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Farm Club grows food for the Willamette community and volunteers for local organizations

by Melanie Moyer,

Maybe you’ve seen the inviting squash or vibrant red bell peppers as you walk past Gatke Hall. Or, maybe you’ve noticed the cherry red tomatoes in front of Baxter. Emblematic of Willamette’s engaged and active community, these plots are part of the Farm Club’s initiative to grow food on campus, for the campus.

farm-club-1.jpegFarm Club president and Environmental Science major, Adelaide Kemp BS’25, and vice president Harlow Lawson BS’26, Environmental Science and Biology major, report that their crops include squash, kale, green beans, peppers, onion, garlic, and tomatoes, along with corn, rhubarb, strawberries, plums, and figs. Their primary crops are located in the community garden, found between the Hatfield Library and Sparks Gymnasium, but they have “guerilla gardens” sprinkled throughout the Salem campus. The club has even found partners in Willamette’s Facilities Department staff who help ensure the plants grow big enough to eat.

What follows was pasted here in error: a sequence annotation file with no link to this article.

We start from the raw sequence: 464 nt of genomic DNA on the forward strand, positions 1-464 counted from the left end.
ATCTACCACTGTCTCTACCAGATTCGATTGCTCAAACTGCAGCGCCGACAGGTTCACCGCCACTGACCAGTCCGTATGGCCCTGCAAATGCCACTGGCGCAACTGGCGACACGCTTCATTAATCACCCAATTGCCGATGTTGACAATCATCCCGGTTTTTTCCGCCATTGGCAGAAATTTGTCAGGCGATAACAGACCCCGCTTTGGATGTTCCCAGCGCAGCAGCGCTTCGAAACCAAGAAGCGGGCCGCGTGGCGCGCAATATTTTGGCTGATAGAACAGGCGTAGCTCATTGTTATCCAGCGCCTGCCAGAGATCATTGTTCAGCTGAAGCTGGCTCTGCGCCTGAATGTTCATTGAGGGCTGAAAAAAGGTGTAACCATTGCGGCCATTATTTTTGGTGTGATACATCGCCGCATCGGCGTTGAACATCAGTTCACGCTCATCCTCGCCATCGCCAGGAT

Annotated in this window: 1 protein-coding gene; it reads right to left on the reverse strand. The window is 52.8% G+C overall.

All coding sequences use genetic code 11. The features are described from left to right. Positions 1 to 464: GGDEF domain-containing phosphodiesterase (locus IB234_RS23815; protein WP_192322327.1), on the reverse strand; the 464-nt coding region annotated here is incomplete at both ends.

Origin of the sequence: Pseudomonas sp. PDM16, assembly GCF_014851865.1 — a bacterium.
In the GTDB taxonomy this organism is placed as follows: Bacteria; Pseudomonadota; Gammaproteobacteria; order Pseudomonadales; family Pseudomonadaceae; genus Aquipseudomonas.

Early in the fall semester, the Farm Club partnered with Bon Appétit food services to provide food for a campus event. “We harvested produce from the community garden and other spots on campus to make grain bowls that were super yummy,” shares Kemp. “Our goals were to build enthusiasm, grow community, and have fun!”

These community-focused initiatives are at the heart of the Farm Club’s mission. Lawson says that the club works together on community projects in Salem and hosts weekly or bi-weekly garden events for planting and harvesting. A highlight this semester was building a tool shed for Marion Polk Food Share, a nonprofit working to end hunger in Oregon.

farm-club-2.jpegStudents participate in the Farm Club to learn how to nurture food crops or develop their existing knowledge. Kemp, who always has a small garden at home and loves small-scale food growing, was excited to increase her knowledge through the Farm Club. Lawson was always interested in plants and farming and discovered a passion for growing food when they worked for facilities, which led them to join the Farm Club.

As any experienced gardener or farmer knows, growing seasons are not without challenges. “We have had some issues with aphids in the kale, but we are brainstorming solutions,” shares Lawson. However, the club continues to expand its endeavors with plans for new, long-lasting metal raised beds and a newly laid-out garden. They have also begun utilizing their results from this year to start planning for next year. Keep your eyes peeled for new crops!

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